Re: DMARC: perspectives from a listadmin of large open-source lists

ned+ietf@mauve.mrochek.com Mon, 14 April 2014 03:15 UTC

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From: ned+ietf@mauve.mrochek.com
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Date: Sun, 13 Apr 2014 19:48:15 -0700 (PDT)
Subject: Re: DMARC: perspectives from a listadmin of large open-source lists
In-reply-to: "Your message dated Sun, 13 Apr 2014 13:28:50 -0700" <534AF382.1030806@dougbarton.us>
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> On 04/07/2014 10:06 PM, Sabahattin Gucukoglu wrote:
> > On 8 Apr 2014, at 05:21, John R Levine <johnl@taugh.com> wrote:
> >> Mailing list apps can't "implement DMARC" other than by getting rid of every feature that makes lists more functional than simple forwarders. Given that we haven't done so for any of the previous FUSSPs that didn't contemplate mailing lists, because those features are useful to our users, it seems unlikely we'll do so now.

> > Well,  Mailman 2.1.16 has the FROM_IS_LIST feature that "Fixes" the problem
> > by putting the list address in the From: field.  That seems to work, except
> > that you lose information (the sender's address) if the list wants to operate a
> > policy of "Reply goes to list".  You can then assure that DKIM signatures are
> > valid and set up SPF, etc.  This also has the effect of letting you operate
> > through the various cloud email platforms that try to validate sender
> > addresses.

> I haven't seen this suggestion anywhere yet, although I don't follow
> DMARC development, but here goes ...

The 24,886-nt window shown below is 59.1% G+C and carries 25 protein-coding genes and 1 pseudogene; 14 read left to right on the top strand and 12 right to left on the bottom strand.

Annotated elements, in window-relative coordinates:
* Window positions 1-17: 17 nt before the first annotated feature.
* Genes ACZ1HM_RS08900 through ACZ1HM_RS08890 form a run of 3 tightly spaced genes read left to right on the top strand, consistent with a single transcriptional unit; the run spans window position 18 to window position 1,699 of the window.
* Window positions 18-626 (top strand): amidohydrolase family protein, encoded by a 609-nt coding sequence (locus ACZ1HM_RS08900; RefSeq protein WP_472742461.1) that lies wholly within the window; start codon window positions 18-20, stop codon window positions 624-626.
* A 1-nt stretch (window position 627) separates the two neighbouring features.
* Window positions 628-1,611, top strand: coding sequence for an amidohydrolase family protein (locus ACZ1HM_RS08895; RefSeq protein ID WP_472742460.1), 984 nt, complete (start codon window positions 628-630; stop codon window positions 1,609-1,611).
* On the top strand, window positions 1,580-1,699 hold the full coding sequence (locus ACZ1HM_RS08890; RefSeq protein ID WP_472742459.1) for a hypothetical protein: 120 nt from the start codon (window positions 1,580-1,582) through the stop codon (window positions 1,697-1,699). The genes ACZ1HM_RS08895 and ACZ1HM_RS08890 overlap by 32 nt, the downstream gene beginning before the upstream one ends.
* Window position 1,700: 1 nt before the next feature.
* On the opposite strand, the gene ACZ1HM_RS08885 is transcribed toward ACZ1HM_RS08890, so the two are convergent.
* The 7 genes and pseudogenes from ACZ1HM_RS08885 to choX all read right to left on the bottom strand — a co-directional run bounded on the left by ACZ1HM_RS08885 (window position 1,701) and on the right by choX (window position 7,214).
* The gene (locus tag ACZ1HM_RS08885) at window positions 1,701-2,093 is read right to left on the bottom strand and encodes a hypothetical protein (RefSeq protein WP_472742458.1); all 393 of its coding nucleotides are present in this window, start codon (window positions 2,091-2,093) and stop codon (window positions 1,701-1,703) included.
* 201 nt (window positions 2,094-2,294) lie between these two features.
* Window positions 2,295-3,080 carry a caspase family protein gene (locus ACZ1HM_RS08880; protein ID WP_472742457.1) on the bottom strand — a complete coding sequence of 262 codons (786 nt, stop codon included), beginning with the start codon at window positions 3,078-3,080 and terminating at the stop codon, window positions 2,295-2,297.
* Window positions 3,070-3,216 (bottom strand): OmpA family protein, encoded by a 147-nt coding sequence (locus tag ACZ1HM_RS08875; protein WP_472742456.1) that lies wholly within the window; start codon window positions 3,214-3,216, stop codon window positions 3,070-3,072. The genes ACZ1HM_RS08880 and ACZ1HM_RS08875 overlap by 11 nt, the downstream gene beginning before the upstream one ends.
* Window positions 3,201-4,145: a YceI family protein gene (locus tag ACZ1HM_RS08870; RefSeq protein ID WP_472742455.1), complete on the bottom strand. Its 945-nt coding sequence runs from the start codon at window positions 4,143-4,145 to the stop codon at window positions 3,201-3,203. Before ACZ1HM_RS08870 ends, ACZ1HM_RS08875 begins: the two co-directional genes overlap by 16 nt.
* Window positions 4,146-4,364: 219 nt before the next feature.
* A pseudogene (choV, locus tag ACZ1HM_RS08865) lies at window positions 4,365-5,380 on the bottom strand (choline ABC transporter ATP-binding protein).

> Building on the FROM_IS_LIST idea, rather than having the From be
> rewritten to simply "list@example.com" why not establish a convention
> (dare I say "standard?") to encode the real from address and list to the
> left of the @ sign? The rub with DMARC/SPF/DKIM is the domain itself,
> not the whole address.

No, the rub with DMARC in this case is the choice of a p=reject policy by
a site that doesn't meet the requirements for its use.

> Something like user.name-at-realsenderdomain.tld%list@example.com would
> work. I'm sure others could come up with better suggestions. In this way
> the identity of the sender is preserved, and the sending domain of the
> message satisfies the anti-spam tools.

The From: identity is NOT preserved. There isn't an user agent in the world
that would know how to deal with this. So when people reply, their message
bounces.

Of course there are other tricks you can play, such as making an address that
actually works. But while this trick works for things like SRS, in the case
of a user-visible address, it makes a mess.

> MUAs could then be adapted to
> decode the addresses in this form and show a "real" fake From field.

Uh huh. Even assuming you could get some traction on this with user agents - a
type of software collectively notorious for being slow to adapt, implement, and
update pretty much everything, you then have to get this deployed quickly to do
any good.

> Given that tools like DMARC more or less work for everything but mailing
> lists (I'm being generous here in the interests of re-framing the
> discussion into solutions instead of griping),

You're not being generous, you're being inaccurate. And even if this was
accurate, you don't call for a change to every MLM and every UA in the world to
address a completely inappropriate policy choice.

> and given that mailing
> lists constitute a tiny percentage of overall e-mail traffic, I think
> that the solutions to this problem are going to lie with the mailing
> list software vendors. I think the above would work, but I'm not an
> expert in this area so feel free to tell me why I'm wrong.

Riiight. Penalize longstanding practice on the basis of traffic percentages.

By that measure, spam wins.

				Ned